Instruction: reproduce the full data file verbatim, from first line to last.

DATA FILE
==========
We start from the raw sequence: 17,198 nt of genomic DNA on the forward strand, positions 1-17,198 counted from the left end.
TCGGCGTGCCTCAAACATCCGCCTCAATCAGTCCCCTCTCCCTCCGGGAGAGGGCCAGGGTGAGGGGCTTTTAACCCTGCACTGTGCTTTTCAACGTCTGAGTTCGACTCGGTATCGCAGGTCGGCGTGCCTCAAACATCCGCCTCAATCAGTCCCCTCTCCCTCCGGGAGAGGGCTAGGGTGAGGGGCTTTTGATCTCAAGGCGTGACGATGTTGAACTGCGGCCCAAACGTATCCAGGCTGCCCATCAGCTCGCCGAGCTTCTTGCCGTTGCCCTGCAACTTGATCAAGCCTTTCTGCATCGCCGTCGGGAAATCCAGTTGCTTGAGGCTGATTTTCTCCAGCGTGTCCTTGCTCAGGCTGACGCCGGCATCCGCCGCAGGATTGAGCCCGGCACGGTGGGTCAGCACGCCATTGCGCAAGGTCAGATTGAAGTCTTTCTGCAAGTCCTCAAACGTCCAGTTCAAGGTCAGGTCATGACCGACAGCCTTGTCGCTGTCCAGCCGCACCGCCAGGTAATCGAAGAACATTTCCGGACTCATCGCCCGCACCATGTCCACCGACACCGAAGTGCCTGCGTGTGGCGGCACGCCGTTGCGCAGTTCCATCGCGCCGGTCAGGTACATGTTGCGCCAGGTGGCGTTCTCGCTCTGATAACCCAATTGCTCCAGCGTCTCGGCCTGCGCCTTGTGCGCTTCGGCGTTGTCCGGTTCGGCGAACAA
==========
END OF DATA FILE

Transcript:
We start from the raw sequence: 17,198 nt of genomic DNA on the forward strand, positions 1-17,198 counted from the left end.
TCGGCGTGCCTCAAACATCCGCCTCAATCAGTCCCCTCTCCCTCCGGGAGAGGGCCAGGGTGAGGGGCTTTTAACCCTGCACTGTGCTTTTCAACGTCTGAGTTCGACTCGGTATCGCAGGTCGGCGTGCCTCAAACATCCGCCTCAATCAGTCCCCTCTCCCTCCGGGAGAGGGCTAGGGTGAGGGGCTTTTGATCTCAAGGCGTGACGATGTTGAACTGCGGCCCAAACGTATCCAGGCTGCCCATCAGCTCGCCGAGCTTCTTGCCGTTGCCCTGCAACTTGATCAAGCCTTTCTGCATCGCCGTCGGGAAATCCAGTTGCTTGAGGCTGATTTTCTCCAGCGTGTCCTTGCTCAGGCTGACGCCGGCATCCGCCGCAGGATTGAGCCCGGCACGGTGGGTCAGCACGCCATTGCGCAAGGTCAGATTGAAGTCTTTCTGCAAGTCCTCAAACGTCCAGTTCAAGGTCAGGTCATGACCGACAGCCTTGTCGCTGTCCAGCCGCACCGCCAGGTAATCGAAGAACATTTCCGGACTCATCGCCCGCACCATGTCCACCGACACCGAAGTGCCTGCGTGTGGCGGCACGCCGTTGCGCAGTTCCATCGCGCCGGTCAGGTACATGTTGCGCCAGGTGGCGTTCTCGCTCTGATAACCCAATTGCTCCAGCGTCTCGGCCTGCGCCTTGTGCGCTTCGGCGTTGTCCGGTTCGGCGAACAA